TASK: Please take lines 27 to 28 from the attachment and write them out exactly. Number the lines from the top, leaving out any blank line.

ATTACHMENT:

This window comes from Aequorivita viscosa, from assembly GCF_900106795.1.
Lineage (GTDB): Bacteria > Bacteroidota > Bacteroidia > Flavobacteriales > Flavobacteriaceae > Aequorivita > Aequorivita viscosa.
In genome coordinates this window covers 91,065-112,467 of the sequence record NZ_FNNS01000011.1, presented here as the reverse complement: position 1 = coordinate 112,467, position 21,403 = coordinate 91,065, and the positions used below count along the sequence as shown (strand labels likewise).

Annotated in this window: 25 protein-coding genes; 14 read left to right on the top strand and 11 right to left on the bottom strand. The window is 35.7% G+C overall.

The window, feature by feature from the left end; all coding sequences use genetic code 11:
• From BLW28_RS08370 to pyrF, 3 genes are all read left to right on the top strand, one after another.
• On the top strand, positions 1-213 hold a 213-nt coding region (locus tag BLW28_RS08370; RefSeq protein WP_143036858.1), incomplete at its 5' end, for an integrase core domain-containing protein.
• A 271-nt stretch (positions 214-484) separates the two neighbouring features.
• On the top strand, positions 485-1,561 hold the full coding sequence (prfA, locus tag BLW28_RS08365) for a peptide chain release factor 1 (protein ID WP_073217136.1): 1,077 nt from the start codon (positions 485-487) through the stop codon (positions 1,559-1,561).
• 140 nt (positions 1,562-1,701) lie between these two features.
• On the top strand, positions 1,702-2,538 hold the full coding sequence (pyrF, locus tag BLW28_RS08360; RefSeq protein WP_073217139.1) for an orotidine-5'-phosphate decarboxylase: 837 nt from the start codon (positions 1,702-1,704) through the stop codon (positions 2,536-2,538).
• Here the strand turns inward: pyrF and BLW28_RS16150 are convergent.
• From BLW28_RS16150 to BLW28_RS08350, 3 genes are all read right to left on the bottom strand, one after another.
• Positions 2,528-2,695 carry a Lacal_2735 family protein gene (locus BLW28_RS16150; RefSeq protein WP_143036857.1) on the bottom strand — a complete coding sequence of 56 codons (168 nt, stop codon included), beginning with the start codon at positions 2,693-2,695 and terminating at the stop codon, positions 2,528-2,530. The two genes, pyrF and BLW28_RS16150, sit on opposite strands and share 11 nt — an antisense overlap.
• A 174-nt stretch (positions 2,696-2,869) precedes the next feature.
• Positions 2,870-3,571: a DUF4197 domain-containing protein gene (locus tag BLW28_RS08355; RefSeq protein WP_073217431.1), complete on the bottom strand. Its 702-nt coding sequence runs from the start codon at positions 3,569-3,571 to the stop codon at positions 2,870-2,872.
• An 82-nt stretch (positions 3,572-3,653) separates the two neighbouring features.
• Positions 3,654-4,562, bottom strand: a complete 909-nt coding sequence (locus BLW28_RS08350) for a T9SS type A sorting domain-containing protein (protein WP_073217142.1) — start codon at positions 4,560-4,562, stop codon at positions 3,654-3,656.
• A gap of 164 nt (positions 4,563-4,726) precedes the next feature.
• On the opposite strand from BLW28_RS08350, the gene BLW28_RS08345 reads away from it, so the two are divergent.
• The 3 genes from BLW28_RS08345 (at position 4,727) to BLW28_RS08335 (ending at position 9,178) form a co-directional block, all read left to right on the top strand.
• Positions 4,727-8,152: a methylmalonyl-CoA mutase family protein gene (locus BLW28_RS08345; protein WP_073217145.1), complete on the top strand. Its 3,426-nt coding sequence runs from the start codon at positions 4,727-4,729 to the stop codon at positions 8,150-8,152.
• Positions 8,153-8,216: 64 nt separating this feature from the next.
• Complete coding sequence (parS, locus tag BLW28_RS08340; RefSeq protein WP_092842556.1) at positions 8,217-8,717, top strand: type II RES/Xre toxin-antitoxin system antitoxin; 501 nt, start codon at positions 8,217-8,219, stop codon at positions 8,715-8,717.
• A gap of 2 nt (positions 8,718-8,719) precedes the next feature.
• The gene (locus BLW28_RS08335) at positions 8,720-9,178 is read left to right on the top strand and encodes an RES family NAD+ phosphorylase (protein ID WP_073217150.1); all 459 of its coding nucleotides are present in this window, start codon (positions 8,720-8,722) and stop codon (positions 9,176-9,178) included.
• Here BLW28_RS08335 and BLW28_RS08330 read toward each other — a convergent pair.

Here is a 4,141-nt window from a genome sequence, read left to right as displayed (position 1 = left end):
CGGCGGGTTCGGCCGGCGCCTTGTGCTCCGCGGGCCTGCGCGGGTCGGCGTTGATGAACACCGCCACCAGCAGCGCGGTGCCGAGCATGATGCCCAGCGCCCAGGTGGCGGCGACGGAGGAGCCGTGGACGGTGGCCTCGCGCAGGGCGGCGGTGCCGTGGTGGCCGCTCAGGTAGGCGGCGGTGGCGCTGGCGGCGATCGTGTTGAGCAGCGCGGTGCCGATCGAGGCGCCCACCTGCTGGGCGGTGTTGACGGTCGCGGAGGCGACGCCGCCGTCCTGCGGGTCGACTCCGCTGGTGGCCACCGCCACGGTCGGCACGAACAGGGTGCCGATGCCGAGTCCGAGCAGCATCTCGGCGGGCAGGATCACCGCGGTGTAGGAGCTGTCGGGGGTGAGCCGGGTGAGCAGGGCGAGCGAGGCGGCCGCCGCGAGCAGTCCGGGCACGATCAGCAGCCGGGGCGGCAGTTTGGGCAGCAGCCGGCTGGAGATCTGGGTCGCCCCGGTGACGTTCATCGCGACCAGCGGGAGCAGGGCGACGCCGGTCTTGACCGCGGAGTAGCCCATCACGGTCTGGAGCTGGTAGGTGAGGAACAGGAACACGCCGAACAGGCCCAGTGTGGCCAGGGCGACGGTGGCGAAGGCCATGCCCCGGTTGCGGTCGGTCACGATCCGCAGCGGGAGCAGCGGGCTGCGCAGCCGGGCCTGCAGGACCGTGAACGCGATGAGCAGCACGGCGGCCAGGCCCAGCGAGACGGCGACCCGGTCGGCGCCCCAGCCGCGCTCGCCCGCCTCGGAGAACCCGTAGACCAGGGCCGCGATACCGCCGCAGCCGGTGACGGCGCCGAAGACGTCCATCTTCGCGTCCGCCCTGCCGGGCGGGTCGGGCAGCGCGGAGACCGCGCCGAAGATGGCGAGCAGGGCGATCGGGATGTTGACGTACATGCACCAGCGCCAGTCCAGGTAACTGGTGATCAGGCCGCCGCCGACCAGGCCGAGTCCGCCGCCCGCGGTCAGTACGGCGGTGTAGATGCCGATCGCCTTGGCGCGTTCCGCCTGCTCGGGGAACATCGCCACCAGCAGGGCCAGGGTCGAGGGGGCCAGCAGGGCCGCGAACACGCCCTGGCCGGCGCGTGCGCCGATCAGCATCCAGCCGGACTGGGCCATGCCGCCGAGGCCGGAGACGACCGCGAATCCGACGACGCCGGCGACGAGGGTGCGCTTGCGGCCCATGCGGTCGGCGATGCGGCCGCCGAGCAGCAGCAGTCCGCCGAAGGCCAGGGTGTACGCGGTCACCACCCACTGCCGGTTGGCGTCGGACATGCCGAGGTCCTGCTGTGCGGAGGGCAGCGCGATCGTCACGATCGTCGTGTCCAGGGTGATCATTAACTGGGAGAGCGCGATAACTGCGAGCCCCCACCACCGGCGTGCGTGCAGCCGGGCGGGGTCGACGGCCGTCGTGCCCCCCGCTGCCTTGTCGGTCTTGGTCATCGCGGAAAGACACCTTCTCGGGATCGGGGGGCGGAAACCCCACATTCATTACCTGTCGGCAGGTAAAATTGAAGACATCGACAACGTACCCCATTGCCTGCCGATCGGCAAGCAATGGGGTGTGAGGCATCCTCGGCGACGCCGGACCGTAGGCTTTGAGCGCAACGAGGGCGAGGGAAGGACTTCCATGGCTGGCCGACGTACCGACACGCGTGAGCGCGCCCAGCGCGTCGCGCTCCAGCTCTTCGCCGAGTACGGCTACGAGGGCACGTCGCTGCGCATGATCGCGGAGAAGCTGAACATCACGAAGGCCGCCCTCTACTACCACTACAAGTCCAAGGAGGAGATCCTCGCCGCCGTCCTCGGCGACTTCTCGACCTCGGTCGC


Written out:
• Here BLW28_RS08335 and BLW28_RS08330 read toward each other — a convergent pair.

Here is a 4,141-nt window from a genome sequence, read left to right as displayed (position 1 = left end):